If the title to personal property has been transferred, whether under a contract of exchange 15 or sale;16 the English law does not permit the transferror to rescind the transaction and revest the title in himself because he has not received the promised payment. This is probably true even though the seller has retained possession of the property, and therefore has a vendor's lien.18a The right of stoppage in transitu, although it may seem equivalent in effect to a right of rescission in the limited class of cases where it is applicable, does no more than continue the vendor's lien after the property has passed from his possession.17 In the United States, however, if the seller has not parted with possession of the goods, or has regained his lien by stoppage in transitu, he is allowed to rescind the sale on default of the buyer and to keep the goods as his own.18 But if the seller has parted with both possession and title, and is unable to regain possession by stoppage in transitu, there seems to be no authority, either in England or the United States, allowing him to bring trover or other action for the recovery of what he has transferred. 19
Benson v. Mole, 9 Phila. 66. See also Hratingg v. Dickinson, 7 Mass. 153, 5 Am. Dee. 34; Stone v. Welling, 14 Mich. 514. Cf. Atchison etc. R. Co. v. Van-wdstrand, 67 Kan. 386, 73 Pac. 113; Post v. Thomas, 212 N. Y. 264, 106 N. E. 69; Jackowski v. Illinois Steel Co., 103 Wis. 448, 79 N. W. 757.
15 Emanuel v. Dane, 3 Camp. 299; Power v. Wells, Cowp. 818.
16 Greaves v. Ashlin, 3 Camp. 426; Maitradale v. Smith, 1 Q. B. 389; Gfllaxdo. Brittan, 8 M. 6 W. 575; Page v. Cowasjee Eduljee, L. R. 1 P. C. 127. But see the early case of Langfort v. Tiler, 1 Salk. 113. See, also, Sale of Goods Act, Sec.48; Chalmers, Sale of Goods Act (3d ed.), 91.
16a Martindale v. Smith, 1Q. B. 389; Page 9. Cowasjee Eduljee, L. R. 1 P. C. 127. See Williston, Sales, f 544.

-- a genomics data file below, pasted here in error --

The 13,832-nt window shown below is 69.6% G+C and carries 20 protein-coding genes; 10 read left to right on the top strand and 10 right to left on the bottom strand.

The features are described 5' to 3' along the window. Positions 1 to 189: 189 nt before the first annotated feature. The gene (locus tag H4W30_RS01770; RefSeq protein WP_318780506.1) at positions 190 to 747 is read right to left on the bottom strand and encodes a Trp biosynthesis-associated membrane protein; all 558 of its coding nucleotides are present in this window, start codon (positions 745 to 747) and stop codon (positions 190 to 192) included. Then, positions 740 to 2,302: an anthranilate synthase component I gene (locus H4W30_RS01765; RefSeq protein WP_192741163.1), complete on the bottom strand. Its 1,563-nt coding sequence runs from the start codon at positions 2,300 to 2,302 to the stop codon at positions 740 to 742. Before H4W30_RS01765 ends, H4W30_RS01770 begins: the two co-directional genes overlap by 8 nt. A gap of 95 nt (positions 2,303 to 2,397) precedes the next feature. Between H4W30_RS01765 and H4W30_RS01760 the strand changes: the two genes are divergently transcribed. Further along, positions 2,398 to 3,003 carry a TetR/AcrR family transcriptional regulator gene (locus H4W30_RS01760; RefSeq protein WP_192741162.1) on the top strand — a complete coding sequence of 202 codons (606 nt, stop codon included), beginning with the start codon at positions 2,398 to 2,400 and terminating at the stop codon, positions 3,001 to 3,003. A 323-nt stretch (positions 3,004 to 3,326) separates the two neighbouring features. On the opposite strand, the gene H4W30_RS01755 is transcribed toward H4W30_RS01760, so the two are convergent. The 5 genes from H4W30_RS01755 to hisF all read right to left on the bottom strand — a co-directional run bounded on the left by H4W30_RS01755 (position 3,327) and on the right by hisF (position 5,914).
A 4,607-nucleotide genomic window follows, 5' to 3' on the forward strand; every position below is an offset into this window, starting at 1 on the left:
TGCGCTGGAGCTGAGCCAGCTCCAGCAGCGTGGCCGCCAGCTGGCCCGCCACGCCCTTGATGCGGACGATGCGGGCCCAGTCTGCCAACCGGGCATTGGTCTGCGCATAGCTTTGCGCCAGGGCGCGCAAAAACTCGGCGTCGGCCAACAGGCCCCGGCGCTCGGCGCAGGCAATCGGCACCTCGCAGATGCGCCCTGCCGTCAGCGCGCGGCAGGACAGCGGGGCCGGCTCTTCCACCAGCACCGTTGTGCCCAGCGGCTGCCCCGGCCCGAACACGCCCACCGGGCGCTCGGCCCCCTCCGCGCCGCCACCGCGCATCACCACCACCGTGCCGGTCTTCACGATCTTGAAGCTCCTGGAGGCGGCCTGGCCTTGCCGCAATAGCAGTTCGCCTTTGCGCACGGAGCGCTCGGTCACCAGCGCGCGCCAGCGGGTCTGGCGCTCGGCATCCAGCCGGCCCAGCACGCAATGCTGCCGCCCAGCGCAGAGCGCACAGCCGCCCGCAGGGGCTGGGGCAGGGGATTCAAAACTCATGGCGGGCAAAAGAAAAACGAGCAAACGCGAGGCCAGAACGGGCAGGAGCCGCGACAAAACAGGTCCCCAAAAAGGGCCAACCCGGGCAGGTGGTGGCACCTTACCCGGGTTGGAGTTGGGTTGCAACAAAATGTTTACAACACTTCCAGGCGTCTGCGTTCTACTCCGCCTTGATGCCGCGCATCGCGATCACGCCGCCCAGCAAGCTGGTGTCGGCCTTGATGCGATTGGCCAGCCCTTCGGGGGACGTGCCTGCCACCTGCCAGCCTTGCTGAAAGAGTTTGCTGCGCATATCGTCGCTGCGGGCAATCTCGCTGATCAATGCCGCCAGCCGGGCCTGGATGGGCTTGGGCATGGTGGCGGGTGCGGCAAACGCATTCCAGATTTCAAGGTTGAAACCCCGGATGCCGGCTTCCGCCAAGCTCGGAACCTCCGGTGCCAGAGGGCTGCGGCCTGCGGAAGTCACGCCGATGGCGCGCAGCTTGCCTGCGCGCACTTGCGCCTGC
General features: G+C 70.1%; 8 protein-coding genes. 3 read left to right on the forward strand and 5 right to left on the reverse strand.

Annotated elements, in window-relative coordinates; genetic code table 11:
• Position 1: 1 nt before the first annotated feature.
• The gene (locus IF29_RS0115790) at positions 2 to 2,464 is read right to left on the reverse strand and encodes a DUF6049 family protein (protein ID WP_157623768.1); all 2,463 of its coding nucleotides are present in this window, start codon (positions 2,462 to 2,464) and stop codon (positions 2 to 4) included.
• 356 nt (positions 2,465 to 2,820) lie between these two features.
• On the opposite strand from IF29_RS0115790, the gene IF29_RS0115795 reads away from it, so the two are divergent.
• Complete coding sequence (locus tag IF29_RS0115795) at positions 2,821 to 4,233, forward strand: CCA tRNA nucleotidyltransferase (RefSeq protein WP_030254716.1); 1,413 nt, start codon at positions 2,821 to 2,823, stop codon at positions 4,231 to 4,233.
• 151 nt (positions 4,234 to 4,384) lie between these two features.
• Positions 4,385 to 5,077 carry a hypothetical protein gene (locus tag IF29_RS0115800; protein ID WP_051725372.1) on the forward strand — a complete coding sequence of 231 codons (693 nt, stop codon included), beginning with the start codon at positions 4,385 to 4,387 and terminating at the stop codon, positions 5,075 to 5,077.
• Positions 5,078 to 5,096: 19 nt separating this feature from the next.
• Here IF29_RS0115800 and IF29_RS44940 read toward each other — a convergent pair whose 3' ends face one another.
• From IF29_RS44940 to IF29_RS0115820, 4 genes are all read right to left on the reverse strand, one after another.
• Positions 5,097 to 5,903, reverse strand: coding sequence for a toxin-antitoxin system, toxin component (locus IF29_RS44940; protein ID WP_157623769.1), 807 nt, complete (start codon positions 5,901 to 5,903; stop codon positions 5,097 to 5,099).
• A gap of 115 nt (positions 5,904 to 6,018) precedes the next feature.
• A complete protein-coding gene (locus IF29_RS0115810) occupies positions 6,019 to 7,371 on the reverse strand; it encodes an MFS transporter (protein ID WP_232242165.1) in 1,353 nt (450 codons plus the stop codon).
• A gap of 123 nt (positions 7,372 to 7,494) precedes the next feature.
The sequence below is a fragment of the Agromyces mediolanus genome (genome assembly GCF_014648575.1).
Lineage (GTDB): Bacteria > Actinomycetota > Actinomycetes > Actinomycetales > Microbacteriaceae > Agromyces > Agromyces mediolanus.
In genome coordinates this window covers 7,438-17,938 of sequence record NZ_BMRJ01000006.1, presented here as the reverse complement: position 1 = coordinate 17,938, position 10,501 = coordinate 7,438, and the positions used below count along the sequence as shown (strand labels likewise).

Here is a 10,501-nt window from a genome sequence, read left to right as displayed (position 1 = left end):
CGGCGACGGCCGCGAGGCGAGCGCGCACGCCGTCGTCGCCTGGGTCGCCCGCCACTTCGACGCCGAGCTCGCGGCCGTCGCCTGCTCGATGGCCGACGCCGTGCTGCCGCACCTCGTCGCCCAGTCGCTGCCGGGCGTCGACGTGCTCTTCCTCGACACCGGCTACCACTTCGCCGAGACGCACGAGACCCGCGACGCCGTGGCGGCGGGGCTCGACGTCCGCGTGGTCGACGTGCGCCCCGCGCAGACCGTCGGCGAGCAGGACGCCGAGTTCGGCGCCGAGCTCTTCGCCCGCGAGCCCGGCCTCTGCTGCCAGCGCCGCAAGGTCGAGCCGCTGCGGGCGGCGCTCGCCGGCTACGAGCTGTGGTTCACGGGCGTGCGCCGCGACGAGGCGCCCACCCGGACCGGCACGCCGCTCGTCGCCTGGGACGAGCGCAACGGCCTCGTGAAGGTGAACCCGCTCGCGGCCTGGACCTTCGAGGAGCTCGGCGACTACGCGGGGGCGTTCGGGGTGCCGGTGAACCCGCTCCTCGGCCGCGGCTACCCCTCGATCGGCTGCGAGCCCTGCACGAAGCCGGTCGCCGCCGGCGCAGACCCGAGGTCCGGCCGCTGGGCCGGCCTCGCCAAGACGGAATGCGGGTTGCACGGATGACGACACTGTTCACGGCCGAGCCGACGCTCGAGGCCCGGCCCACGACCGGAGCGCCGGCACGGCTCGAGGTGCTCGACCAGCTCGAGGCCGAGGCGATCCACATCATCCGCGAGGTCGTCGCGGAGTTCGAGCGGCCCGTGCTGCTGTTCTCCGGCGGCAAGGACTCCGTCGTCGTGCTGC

17 Williston, Sales, Sec. 539.
18 Uniform Sales Act, Sec. 61; Warren v. Buckminster, 24 N. H. 336; Bridgford v. Crocker, 60 N.Y. 627. See also Strickland v. McCulloch, 8 N. S. Wales, 324; Williston, Sales, J 555.
In Dustan v. McAndrew, 44 N. Y. 73,78, Earl, Com., in the opinion of the court said: "The vendor of personal property in a suit against the vendee for not taking and paying for the property has the choice ordinarily of either one of three methods to indemnify himself. (1) He may store or retain the property for the vendee, and sue him for the entire purchase price. (2) He may sell the property, acting as the agent for this purpose of the vendee, and recover the difference between the contract price and the price obtained on such resale; or (3) He may keep the property as his own, and recover the difference between the market price at the time and place of delivery and the contract price."
This statement of the law is frequently quoted exactly or substantially and generally no distinction seems to be taken between cases where title to the property in question has passed and cases where title has not passed. Habeler v. Rogers, 131 Fed. 43, 45, 65 C. C. A. 281; Magnes v. Sioux City Seed Co., 14 Col. App. 219, 225, 59 Pac. 879; Leeper v. Schroeder, 24 Col. App. 164, 132 Pac. 701; Anderson v. Schroeder, 24 Col. App. 183,132 Pac. 707; Robson v. Hale, 139 Ga. 753, 78 S. E. 177; Bagley v. Findlay, 82 01. 524; Ames v.